An institute at the Medical College of Georgia is getting a major grant to continue its work on how some adolescents develop the beginnings of high blood pressure.
The Georgia Prevention Institute was recently awarded a $10.5 million, five-year extension of its program project grant from the National Heart, Lung and Blood Institute. The institute had received a similar grant in 2003 to study the precursors of hypertension in young people.
Building from those findings, the institute will have two human and two animal studies that will mirror each other, Director Gregory Harshfield said.
About one-third of black Americans have high blood pressure because they retain more sodium, causing them to retain more fluid, Dr. Harshfield said.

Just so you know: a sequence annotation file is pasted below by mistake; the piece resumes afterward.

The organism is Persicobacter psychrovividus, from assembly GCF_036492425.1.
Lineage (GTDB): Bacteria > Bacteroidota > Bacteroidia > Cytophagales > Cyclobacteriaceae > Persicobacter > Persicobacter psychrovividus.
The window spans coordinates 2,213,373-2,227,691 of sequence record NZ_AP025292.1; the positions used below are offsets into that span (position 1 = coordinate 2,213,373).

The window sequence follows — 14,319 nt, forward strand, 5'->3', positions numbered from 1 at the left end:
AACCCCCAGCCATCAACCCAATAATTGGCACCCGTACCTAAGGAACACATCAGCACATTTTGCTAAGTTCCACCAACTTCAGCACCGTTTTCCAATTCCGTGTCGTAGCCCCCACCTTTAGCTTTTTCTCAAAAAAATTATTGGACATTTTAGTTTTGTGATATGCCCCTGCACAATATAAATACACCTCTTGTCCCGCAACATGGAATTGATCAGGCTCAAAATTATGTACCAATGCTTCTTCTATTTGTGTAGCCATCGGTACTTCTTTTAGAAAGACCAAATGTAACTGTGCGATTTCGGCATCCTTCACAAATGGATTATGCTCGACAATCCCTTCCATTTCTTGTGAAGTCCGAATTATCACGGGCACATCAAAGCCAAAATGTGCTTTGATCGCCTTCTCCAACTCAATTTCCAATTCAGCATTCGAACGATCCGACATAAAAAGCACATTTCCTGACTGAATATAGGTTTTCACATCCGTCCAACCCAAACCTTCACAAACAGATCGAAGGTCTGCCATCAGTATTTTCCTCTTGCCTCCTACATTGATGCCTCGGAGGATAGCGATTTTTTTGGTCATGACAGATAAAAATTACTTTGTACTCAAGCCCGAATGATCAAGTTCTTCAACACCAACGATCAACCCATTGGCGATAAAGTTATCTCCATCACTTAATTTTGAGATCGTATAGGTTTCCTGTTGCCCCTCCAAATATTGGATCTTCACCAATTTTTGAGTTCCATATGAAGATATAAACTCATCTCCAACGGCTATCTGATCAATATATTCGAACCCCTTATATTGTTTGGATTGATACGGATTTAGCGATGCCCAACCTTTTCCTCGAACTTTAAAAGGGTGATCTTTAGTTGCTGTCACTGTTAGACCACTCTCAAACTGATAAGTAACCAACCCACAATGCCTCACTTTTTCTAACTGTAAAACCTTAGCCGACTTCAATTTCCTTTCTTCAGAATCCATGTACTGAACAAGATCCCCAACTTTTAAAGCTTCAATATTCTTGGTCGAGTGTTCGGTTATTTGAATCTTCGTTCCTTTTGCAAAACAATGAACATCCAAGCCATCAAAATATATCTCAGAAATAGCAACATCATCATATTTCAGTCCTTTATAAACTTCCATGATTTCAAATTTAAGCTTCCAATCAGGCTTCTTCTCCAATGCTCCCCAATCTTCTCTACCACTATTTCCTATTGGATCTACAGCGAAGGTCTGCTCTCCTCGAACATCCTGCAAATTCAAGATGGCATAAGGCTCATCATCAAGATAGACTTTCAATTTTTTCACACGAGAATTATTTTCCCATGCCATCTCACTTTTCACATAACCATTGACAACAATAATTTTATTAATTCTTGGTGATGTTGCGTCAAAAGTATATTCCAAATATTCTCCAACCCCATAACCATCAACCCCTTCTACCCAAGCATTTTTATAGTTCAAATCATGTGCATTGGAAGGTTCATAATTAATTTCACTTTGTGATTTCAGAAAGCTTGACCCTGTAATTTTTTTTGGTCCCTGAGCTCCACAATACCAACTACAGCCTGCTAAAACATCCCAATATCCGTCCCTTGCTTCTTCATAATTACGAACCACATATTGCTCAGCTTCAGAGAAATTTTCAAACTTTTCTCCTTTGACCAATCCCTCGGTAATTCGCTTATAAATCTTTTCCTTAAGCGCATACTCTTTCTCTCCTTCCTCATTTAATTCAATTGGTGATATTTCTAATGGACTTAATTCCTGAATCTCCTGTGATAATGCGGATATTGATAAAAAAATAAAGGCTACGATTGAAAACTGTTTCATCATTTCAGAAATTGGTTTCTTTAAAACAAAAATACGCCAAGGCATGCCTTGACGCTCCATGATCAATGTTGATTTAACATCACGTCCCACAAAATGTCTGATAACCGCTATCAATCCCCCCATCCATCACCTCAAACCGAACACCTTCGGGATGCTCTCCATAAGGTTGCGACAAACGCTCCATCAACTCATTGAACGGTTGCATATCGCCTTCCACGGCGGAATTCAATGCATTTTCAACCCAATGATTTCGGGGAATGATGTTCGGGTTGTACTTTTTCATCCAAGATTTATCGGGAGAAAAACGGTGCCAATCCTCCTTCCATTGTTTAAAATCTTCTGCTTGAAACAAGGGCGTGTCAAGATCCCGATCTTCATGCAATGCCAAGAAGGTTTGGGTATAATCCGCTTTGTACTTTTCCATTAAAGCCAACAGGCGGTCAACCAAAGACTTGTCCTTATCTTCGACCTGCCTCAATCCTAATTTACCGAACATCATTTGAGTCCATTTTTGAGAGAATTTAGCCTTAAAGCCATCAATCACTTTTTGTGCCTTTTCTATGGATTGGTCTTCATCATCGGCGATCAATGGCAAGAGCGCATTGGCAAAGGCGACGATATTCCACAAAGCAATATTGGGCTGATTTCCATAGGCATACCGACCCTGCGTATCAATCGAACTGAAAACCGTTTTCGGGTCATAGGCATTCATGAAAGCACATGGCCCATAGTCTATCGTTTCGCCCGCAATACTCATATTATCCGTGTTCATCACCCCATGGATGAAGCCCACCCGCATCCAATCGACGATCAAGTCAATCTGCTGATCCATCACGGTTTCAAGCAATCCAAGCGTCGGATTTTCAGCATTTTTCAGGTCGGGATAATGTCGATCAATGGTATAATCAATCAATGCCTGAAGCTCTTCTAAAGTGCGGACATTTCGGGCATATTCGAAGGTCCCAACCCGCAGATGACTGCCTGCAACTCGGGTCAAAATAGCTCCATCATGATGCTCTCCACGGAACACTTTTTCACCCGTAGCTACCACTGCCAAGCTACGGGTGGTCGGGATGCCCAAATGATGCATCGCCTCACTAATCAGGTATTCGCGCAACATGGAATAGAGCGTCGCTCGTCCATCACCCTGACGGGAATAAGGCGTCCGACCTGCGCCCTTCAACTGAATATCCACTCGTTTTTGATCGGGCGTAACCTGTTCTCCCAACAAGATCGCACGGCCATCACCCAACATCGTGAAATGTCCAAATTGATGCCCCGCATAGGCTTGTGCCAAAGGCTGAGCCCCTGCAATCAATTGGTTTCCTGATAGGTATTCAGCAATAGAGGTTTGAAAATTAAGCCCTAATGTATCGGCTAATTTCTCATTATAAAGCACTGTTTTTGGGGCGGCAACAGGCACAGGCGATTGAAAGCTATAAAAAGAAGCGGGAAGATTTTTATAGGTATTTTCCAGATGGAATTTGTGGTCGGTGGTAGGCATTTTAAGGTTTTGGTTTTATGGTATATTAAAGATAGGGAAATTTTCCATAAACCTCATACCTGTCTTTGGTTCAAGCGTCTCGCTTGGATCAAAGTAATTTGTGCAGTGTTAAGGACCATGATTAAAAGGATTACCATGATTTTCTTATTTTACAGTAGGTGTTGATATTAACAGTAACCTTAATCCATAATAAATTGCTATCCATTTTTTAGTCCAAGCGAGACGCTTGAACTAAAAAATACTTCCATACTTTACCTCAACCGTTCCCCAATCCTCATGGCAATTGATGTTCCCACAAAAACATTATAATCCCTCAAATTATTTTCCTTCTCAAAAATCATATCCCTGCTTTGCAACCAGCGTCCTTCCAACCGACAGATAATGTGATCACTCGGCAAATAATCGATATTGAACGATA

"The blood pressure is up for a different reason," he said. "Once that happens, it takes a lot longer to bring it down."
The institute will look at using drugs, such as an angiotensin receptor blocker, as a way of lowering it. An animal study in rats will also look at these findings.
Another human study will look at how certain hormones might be more intensely affected by stress and cause hypertension over time, with a corresponding study in rats, Dr. Harshfield said.
"And obesity is a factor in each one of them," he said.
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